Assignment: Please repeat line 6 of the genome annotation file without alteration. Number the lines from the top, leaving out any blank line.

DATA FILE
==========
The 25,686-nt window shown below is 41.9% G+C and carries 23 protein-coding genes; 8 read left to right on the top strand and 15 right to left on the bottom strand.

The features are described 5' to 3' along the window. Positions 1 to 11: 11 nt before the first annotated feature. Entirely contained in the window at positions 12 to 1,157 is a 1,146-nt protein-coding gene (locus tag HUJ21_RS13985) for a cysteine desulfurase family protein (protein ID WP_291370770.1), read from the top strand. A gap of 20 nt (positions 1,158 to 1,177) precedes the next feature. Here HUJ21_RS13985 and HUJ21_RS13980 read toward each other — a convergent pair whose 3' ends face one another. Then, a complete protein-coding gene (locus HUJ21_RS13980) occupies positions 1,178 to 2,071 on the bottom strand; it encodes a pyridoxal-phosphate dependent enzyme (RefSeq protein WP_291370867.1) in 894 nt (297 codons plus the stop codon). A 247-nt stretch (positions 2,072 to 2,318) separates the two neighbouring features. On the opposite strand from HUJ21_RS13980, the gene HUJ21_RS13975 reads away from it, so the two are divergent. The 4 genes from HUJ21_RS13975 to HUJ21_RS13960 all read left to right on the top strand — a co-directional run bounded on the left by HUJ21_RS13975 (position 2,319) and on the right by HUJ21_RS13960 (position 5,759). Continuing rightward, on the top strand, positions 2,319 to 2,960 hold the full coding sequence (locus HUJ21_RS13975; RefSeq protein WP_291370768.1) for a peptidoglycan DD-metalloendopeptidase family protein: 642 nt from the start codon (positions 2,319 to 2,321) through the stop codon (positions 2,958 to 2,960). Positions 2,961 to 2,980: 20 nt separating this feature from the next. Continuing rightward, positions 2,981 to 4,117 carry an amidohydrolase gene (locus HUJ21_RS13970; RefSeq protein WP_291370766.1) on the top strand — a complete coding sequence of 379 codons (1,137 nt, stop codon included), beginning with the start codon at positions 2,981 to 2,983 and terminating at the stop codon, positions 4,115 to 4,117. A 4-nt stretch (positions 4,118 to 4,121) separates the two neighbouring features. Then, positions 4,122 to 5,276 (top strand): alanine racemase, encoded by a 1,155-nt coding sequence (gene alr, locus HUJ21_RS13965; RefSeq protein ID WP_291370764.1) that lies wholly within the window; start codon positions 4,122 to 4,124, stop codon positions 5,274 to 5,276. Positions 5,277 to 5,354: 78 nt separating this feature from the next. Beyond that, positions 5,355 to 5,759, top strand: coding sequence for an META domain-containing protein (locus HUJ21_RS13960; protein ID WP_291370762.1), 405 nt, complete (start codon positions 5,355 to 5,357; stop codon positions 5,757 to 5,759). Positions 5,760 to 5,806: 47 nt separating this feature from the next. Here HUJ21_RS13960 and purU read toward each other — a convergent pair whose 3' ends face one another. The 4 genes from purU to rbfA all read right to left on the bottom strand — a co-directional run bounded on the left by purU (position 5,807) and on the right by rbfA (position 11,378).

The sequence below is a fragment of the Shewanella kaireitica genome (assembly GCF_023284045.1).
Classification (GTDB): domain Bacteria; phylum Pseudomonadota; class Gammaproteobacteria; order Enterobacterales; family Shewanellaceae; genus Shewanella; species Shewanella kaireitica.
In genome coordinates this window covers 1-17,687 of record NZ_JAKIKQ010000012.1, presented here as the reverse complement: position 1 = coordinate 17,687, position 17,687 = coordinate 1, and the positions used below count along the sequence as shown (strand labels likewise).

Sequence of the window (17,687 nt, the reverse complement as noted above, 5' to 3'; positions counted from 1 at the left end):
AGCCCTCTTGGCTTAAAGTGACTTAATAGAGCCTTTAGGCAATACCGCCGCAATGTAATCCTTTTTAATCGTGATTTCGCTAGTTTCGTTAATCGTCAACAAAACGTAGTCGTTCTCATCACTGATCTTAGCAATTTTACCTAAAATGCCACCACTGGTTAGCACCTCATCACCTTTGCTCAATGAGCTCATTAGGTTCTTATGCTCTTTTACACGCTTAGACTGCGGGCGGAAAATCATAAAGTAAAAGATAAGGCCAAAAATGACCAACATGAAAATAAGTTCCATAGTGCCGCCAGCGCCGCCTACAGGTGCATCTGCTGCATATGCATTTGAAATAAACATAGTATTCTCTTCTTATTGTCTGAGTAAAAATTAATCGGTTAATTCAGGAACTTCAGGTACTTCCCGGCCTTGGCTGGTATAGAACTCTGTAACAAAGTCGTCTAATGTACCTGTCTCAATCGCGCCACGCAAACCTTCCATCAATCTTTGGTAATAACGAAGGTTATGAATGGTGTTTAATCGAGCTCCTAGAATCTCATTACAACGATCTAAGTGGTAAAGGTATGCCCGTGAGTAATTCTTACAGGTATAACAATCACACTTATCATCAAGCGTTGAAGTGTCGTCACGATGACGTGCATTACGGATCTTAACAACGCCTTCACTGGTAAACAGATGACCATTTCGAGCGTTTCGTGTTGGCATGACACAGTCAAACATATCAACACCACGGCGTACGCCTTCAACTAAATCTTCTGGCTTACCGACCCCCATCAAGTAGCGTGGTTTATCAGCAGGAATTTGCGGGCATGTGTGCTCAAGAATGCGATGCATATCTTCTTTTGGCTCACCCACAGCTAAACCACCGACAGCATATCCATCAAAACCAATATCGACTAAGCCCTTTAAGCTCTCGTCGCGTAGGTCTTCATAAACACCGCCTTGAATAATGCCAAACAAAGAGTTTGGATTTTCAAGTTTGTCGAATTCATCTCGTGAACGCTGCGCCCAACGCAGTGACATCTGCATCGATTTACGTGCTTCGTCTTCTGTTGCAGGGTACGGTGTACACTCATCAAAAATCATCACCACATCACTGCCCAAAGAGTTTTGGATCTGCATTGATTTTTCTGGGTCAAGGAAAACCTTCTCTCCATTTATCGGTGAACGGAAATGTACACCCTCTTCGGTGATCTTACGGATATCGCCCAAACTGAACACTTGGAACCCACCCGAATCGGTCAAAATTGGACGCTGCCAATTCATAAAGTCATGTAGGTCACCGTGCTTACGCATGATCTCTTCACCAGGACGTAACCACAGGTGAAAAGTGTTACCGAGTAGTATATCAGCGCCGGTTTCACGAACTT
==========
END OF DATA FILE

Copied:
Sequence of the window (17,687 nt, the reverse complement as noted above, 5' to 3'; positions counted from 1 at the left end):